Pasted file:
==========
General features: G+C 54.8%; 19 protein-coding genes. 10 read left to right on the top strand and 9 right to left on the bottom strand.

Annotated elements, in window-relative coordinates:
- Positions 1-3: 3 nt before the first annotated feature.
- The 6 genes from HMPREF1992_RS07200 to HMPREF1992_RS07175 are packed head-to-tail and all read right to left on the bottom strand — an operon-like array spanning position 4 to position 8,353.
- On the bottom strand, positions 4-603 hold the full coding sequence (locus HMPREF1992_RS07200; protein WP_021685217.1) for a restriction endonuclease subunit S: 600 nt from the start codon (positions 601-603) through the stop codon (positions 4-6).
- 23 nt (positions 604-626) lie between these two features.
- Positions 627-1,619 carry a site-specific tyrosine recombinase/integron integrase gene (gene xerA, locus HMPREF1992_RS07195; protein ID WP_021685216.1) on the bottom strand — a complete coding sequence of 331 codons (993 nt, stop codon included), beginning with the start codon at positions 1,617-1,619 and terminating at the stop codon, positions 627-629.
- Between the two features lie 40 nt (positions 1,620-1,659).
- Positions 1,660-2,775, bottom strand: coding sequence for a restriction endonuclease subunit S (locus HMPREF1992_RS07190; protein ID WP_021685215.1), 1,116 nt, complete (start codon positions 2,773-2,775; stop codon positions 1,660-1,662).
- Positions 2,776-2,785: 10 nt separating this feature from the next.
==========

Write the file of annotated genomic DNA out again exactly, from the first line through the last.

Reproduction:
General features: G+C 54.8%; 19 protein-coding genes. 10 read left to right on the top strand and 9 right to left on the bottom strand.

Annotated elements, in window-relative coordinates:
- Positions 1-3: 3 nt before the first annotated feature.
- The 6 genes from HMPREF1992_RS07200 to HMPREF1992_RS07175 are packed head-to-tail and all read right to left on the bottom strand — an operon-like array spanning position 4 to position 8,353.
- On the bottom strand, positions 4-603 hold the full coding sequence (locus HMPREF1992_RS07200; protein WP_021685217.1) for a restriction endonuclease subunit S: 600 nt from the start codon (positions 601-603) through the stop codon (positions 4-6).
- 23 nt (positions 604-626) lie between these two features.
- Positions 627-1,619 carry a site-specific tyrosine recombinase/integron integrase gene (gene xerA, locus HMPREF1992_RS07195; protein ID WP_021685216.1) on the bottom strand — a complete coding sequence of 331 codons (993 nt, stop codon included), beginning with the start codon at positions 1,617-1,619 and terminating at the stop codon, positions 627-629.
- Between the two features lie 40 nt (positions 1,620-1,659).
- Positions 1,660-2,775, bottom strand: coding sequence for a restriction endonuclease subunit S (locus HMPREF1992_RS07190; protein ID WP_021685215.1), 1,116 nt, complete (start codon positions 2,773-2,775; stop codon positions 1,660-1,662).
- Positions 2,776-2,785: 10 nt separating this feature from the next.